How to Freeze Eggs - Whole Eggs, Egg Yolks, and Egg Whites
It's been almost exactly 2 weeks since I wrote my "Calm and Logistics Minded Approach to Preparing for The COVID-19 Pandemic", and it's kind of wild how quickly things snowballed since that day.
2 weeks and 4 days ago, I was doing our normal weekly grocery shopping, when I noticed that the two stores I went to were sold out of ALL garlic powder. That was my big "Well, things are REAL" moment. I immediately went to buy a ton of dry herbs and spices at Bulk Barn, then went home to craft a shopping list / plan. The next day, we followed through on that plan, and our credit cards groaned.
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Since that day, I've noticed a few things that I could have done better, mostly little things I could have added. A couple cans of pumpkin would have been nice, but mostly because I'm in the mood for pumpkin pancakes or waffles lately. No huge oversight, just a nicety. Rice Krispies for Rice Krispie Treat was another thing I would have added to our personal shopping list. Overall, no major complaints.
As you've probably seen, supplies have been coming and going in bursts, and access to some fresh supplies .... might be tenuous in the next few months. That's probably why I've been getting questions about food preservation - particularly, when it comes to eggs.
The good news is YES, you can definitely freeze eggs! It's easy, not very messy, and doesn't involve a lot of degradation in thawing/cooking after being frozen. (Which is not the case with a lot of fruits and veggies!).Frozen eggs are good for about a year.
When it comes to freezing liquid or semi-liquid items in small quantities, usually I recommend ice cube trays. As I tend to use large eggs, that's a really annoying option - MOST ice cube trays aren't big enough to hold a whole egg in each individual cavity, and I can't be arsed to separate them into weird portions.
Enter the silicone muffin tray!
I purchased THIS 3 piece set a while back, which - as it turns out - is the *perfect* size for large eggs. See crappy cell phone pic below:
Perfect, eh? Just enough room for expansion, and/or accommodating slightly larger eggs!
How to Freeze Whole Eggs
How to Freeze Whole Eggs
- Silicone Muffin Pan
- Baking Sheets
- Freezer Bags
- Large Eggs
- Place silicone muffin pan(s) on baking sheets.
- Crack an egg into a muffin pan cavity. Repeat for as many eggs as you want to freeze.
- Carefully transfer baking sheet and muffin pan to freezer
- Allow to freeze until frozen solid - several hours. Try not to allow it to remain in the muffin pan for too much longer after being frozen, this is not a long term storage plan!
- Label your freezer bags. You'll want the date you froze them, the best by date (a year later), and any other information you'd like. I usually just put "whole raw eggs", lest I forget they weren't cooked. (Hahaha - I don't freeze cooked eggs!)
- Pop frozen eggs out of the muffin pan. Transfer to freezer bag(s).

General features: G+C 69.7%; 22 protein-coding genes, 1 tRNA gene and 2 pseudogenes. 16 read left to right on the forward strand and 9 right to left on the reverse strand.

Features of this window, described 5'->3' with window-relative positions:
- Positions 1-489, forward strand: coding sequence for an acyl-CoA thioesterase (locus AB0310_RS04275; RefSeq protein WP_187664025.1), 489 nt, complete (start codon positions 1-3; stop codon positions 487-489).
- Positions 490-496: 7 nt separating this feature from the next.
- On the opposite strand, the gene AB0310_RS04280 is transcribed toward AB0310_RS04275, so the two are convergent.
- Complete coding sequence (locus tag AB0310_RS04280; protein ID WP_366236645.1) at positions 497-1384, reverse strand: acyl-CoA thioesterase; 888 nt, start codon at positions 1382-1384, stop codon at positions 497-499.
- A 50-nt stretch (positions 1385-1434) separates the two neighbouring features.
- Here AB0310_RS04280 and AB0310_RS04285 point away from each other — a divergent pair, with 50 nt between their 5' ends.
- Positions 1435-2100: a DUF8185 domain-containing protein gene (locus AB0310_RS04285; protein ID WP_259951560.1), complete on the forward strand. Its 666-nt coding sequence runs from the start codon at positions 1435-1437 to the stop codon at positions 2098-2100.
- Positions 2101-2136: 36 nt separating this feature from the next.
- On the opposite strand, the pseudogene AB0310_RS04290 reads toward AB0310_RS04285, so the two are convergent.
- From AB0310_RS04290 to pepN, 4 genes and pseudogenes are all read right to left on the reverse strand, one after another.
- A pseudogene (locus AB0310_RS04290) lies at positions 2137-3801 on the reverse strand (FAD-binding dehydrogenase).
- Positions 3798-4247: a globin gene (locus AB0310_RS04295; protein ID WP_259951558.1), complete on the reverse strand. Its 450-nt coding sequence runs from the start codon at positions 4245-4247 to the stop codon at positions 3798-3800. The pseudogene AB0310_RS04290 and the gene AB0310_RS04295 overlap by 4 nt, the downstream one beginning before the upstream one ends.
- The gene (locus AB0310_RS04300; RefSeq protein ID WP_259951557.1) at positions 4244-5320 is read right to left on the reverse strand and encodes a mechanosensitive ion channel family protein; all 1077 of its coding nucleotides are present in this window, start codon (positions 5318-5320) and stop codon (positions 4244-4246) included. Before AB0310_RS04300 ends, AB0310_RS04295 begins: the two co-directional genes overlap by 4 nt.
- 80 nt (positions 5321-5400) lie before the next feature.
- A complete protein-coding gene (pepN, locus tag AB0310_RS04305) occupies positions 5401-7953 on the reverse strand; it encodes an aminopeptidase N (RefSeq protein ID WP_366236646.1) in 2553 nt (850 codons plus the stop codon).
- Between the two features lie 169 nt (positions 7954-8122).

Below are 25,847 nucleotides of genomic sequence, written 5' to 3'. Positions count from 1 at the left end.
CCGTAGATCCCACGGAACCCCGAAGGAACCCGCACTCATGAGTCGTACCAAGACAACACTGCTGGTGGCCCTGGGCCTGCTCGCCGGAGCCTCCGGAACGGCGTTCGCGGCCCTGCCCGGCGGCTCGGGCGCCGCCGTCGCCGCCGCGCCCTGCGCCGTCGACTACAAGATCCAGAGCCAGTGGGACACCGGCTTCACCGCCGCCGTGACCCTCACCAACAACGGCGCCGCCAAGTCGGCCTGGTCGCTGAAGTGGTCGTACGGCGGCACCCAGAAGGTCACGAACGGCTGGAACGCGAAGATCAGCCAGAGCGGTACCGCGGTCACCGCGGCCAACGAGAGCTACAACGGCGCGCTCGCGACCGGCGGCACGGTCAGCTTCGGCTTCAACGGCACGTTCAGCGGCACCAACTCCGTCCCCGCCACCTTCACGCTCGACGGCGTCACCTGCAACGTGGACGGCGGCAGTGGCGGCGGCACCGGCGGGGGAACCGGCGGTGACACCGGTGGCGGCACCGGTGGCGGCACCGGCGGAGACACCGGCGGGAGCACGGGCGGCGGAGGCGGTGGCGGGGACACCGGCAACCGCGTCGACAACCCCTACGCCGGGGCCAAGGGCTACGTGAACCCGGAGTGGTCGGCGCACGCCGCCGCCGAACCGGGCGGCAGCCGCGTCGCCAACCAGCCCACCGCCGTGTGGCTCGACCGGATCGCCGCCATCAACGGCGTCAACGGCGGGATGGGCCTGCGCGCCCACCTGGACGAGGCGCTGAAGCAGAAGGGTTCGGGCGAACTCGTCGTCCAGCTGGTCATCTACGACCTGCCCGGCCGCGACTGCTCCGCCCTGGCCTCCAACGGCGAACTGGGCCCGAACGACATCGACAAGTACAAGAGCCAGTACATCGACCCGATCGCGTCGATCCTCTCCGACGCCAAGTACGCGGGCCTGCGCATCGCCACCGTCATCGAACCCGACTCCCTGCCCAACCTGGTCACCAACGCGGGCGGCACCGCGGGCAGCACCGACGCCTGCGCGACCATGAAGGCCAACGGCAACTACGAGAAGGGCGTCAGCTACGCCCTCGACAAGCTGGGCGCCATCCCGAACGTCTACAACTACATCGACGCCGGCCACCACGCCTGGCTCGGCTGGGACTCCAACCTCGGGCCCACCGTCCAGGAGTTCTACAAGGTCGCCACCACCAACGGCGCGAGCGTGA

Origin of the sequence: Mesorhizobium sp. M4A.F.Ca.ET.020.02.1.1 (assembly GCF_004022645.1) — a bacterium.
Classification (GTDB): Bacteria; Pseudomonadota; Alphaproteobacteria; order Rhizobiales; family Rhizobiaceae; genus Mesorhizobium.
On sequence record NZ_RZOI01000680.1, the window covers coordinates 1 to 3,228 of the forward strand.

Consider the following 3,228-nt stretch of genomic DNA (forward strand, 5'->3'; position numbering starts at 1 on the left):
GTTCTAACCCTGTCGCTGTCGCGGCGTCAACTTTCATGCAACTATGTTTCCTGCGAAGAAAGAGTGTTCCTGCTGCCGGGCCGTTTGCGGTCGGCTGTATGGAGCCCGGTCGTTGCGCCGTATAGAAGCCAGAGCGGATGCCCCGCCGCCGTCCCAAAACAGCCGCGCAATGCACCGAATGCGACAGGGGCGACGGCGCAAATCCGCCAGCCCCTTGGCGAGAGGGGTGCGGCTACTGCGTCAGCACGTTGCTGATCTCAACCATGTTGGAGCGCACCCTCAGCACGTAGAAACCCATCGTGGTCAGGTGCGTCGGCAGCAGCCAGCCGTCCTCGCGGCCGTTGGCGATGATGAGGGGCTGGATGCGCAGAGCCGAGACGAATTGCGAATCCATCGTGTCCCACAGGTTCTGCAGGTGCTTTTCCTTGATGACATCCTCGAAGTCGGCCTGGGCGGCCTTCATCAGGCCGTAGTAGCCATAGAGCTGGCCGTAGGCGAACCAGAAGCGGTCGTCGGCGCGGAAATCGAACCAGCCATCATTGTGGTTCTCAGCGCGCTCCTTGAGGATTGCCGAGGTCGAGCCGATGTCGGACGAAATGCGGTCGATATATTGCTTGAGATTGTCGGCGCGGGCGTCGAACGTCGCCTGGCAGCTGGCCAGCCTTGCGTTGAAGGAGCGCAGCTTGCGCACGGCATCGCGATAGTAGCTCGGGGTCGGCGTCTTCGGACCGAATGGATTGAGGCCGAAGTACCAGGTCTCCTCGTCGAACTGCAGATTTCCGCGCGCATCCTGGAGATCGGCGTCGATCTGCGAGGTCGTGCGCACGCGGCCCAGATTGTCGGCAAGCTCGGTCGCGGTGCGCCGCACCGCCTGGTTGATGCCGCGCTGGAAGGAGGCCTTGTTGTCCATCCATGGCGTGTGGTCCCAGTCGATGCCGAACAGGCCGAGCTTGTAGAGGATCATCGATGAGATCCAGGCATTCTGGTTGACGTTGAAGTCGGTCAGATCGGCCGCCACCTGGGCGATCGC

- Push. suck as much of the air out of the bag as possible, seal well.
- Return to freezer.
- Remove as many eggs as you'd like to use. Place in a bowl (bowls, if you'd like to keep them separated).
- Remove as much air as possible from the freezer bag, return to freezer.
- Cover bowl of frozen eggs, transfer to fridge to thaw overnight.
- Once thawed, use as you would a fresh egg
Now, in MY opinion, this is the best way to freeze eggs, with regards to stocking up for the current/coming situation. There are other ways you can freeze eggs - and parts of eggs - but it gets more fussy, and is more about how to deal with leftovers.
How to Freeze Egg Yolks
When I used to make a lot of Swiss Meringue Buttercream, I would find myself with a LOT of egg yolks. I could either freeze them, or toss em. (Note: Normal ice cube trays are *great* for freezing egg yolks on their own! I prefer silicone ice cube trays, like these). The thing with freezing egg yolks is that they require special treatment.
First, separate the eggs into your ice cube tray, one per cavity*. Then, you'll want to decide what you'll be using them for, roughly - sweet or savoury.
If savoury: Put a healthy pinch of salt into each cavity, stir well (I use a toothpick).
If sweet: Measure ¼ tsp of sugar into each cavity, stir well.
Either way, freeze until frozen, pop out of the cavities, transfer to labeled freezer bags (Date frozen, best by date, and "Sweet" or "Savoury"), and freeze until ready to use.
To use, take out as many as you need, place in an appropriate bowl, cover and thaw in your fridge overnight.
How to Freeze Egg Whites
Egg whites, on the other hand, can be frozen as-is. Pop em into ice cube trays* (1 egg white per cavity, if you need to keep track of how many you'll be using, when thawed), and freeze.
Once frozen, pop out of the cavities, transfer to labeled freezer bags (Date frozen, best by date), and freeze until ready to use. To use, take out as many as you need, place in an appropriate bowl, cover and thaw in your fridge overnight.
If you'll be using previously frozen whites for anything that requires beating them to peaks, you'll want to not only let them thaw first, but come up to room temperature right before using them.
Final Thoughts on Freezing Eggs
No matter whether you're using whole eggs, egg whites, or egg yolks, remember: They don't have a shell, and eggs are incredibly sensitive to environment (Scents, flavours, moisture/dryness, etc.) You should use them as soon after thawing, as possible.
* NOTE: If your ice cube trays aren't very rigid, place them on a small baking sheet BEFORE putting the eggs in!